Riders are special insurance policy provisions that provide additional benefits not found in the original contract, or that make adjustments to it. The name “rider” is taken from the concept that they have no independent existence; they have force and effect only when they’re attached to a policy, or “riding” it. A rider can also be a term policy that’s attached to, or rides, a permanent policy in order to provide additional or specialized coverage. Riders can be used to add benefits or take benefits away from a policy; those that enhance benefits normally come at the cost of an additional premium amount. A waiver is a type of rider that’s usually used to exclude benefits and for which no premium is charged. For example, a waiver may be attached to a policy which excludes the payment of benefits for death by a specified cause such as a particularly hazardous occupation or hobby. Listed below are a number of typical life insurance riders:
An accidental death benefit (ADB) rider, also known as double indemnity, may be added to an insurance policy to provide for an additional amount to be paid to the beneficiary should the insured person die as the result of an accident. This additional amount, usually referred to as the “principal sum”, is generally an amount equal to the face value of the policy (thus the term double indemnity). It could, however, be three or more times the policy’s face value.
The waiver of premium rider exempts a disabled policyholder from the payment of premiums during the period of disability, while keeping the policy in force. For the waiver of premium to apply, the insured’s disability must be permanent and total. A waiting period of from three- to six months normally applies before the benefits of the waiver of premium go into effect.
The disability income rider guarantees that an insured policyholder will receive a monthly income from the insurance company should he or she become totally and permanently disabled, for as long as the disability lasts. This rider usually includes the waiver of premium rider. As in the case of the waiver of premium, the disability income rider also requires a waiting period of generally three- to six months before taking effect.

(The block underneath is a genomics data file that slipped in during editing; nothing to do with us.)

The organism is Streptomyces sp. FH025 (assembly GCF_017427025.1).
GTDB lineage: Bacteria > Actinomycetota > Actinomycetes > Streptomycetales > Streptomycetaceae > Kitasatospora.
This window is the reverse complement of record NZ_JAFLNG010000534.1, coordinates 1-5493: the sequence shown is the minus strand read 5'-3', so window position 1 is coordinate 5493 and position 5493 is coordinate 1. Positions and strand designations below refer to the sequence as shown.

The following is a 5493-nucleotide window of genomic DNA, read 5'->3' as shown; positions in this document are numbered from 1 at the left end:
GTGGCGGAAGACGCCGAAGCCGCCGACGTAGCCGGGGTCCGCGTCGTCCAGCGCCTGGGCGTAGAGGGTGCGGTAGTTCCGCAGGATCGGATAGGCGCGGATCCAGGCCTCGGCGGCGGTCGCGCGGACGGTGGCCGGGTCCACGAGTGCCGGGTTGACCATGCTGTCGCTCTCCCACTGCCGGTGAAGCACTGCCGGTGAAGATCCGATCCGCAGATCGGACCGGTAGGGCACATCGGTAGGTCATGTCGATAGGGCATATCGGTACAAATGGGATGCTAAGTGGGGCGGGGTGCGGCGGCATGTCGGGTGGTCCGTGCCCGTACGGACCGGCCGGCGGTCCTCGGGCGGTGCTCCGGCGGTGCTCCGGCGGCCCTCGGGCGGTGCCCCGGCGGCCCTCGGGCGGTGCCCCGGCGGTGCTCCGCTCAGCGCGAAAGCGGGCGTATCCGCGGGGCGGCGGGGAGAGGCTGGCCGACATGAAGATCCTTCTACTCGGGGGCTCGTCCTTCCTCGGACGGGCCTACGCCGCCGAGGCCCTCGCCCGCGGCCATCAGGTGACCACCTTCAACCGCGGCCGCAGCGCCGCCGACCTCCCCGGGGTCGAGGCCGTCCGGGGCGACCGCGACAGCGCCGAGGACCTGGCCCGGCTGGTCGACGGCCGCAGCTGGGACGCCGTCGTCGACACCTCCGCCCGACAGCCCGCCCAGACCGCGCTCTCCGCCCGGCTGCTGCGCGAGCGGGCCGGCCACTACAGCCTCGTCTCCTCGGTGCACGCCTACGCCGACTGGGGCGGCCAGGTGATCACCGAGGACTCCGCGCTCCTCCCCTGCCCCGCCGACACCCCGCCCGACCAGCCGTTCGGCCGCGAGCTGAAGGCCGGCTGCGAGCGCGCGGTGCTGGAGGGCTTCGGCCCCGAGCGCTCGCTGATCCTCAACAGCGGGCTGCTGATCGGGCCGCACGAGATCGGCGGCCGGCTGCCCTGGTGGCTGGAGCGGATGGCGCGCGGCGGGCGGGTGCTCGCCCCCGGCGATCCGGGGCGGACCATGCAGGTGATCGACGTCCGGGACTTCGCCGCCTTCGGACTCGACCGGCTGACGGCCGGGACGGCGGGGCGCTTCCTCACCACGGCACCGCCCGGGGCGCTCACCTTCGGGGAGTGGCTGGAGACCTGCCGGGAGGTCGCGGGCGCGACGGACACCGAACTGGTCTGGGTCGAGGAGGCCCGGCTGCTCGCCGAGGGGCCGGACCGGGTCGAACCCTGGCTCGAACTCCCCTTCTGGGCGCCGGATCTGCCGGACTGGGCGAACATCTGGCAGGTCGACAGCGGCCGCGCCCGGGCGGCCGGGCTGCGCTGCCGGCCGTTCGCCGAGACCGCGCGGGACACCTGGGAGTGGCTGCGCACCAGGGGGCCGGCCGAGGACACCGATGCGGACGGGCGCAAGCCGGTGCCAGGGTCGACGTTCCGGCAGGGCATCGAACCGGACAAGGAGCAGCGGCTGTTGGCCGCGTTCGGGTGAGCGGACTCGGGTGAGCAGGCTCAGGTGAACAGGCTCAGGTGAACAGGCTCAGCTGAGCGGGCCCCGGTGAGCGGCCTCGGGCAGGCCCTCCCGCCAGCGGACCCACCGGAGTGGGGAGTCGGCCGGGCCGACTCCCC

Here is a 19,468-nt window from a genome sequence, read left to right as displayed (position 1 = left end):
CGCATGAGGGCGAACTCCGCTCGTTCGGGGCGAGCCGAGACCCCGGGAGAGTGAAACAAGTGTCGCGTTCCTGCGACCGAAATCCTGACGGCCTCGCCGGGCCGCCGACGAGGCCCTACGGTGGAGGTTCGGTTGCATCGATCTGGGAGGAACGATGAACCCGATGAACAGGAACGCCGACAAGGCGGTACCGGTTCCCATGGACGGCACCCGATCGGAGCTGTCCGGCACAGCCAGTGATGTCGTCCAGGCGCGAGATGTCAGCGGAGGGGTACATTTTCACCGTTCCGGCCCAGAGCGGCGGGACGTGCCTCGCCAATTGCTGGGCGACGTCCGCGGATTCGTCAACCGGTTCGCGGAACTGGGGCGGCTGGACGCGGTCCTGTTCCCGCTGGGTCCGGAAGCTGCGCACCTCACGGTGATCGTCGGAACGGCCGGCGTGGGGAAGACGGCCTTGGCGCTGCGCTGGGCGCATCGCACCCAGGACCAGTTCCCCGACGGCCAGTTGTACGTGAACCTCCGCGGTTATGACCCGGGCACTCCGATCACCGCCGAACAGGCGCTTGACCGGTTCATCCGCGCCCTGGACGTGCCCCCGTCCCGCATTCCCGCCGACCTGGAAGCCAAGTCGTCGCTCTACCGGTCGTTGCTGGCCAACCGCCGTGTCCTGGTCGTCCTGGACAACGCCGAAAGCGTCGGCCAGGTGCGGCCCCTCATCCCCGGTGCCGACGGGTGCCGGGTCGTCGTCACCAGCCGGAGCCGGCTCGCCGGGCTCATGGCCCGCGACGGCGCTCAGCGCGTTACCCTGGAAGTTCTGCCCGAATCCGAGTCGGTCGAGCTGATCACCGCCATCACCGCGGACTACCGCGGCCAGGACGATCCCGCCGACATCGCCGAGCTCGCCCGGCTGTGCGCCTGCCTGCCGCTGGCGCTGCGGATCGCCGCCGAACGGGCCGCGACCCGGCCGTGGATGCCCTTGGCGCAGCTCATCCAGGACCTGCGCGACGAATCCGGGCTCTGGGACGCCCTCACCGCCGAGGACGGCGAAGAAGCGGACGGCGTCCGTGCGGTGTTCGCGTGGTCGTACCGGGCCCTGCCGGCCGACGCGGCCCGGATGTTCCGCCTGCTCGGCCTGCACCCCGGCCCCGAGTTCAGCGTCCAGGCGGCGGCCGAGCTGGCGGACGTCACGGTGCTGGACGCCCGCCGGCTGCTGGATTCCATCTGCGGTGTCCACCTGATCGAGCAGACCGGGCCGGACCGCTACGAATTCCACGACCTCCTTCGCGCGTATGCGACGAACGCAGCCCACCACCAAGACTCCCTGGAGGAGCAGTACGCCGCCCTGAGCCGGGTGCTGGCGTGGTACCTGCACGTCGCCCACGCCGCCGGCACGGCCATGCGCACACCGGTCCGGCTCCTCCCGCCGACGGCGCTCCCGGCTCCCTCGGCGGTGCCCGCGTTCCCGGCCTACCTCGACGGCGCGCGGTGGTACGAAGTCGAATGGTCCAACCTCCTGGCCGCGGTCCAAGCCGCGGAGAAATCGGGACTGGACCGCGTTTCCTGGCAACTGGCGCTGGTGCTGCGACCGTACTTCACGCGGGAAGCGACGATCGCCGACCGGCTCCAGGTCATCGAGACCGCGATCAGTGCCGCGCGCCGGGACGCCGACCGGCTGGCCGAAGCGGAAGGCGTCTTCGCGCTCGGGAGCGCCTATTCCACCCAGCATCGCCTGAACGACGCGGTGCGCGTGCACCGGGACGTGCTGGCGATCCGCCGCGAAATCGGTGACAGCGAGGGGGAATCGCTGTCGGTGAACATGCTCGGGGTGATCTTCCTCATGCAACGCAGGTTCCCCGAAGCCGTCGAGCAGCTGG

Usually attached to juvenile insurance policies, the payor rider ensures that if the person who’s paying the premium (typically a parent) dies or becomes disabled before the child has reached a specified age, the insurance company will waive all further premiums until the child reaches that age. Simply put, the child will not be without an insurance policy if something happens to the parent or guardian.
The guaranteed insurability rider, or GIR, guarantees that the insured will be able to purchase more permanent (whole life) insurance at specified ages, without proof of insurability; in other words, without needing to take a physical examination.
Developed primarily as a sales tool, the return of premium rider is merely an increasing amount of term life insurance which always equals the total of the premiums paid at any point during the effective years of the rider. It doesn’t actually return paid-in premiums, but adds an additional amount to the death benefit that equals the premiums paid at that time -- as long as the death falls within the time period specified in the rider.
With the cost of living rider, the insured has the option to increase his or her policy’s death benefit (with a corresponding increase in premium) to match any increase in the cost-of-living index. This is usually accomplished by either changing the face amount of an adjustable life policy or by attaching an increasing term rider to the policy.
Additional insureds riders are commonly attached to life insurance policies to provide coverage for one or more additional people. These are usually term insurance riders covering a spouse, one or more children, or all family members in addition to the insured policyholder.
Accelerated benefits riders, also known as living benefits riders, allow policyowners who are terminally ill, or who require long-term care or the permanent services of a nursing home, to collect all or part of their death benefit while still alive. This can help to relieve some of the financial burden caused by the ever-rising costs of health care.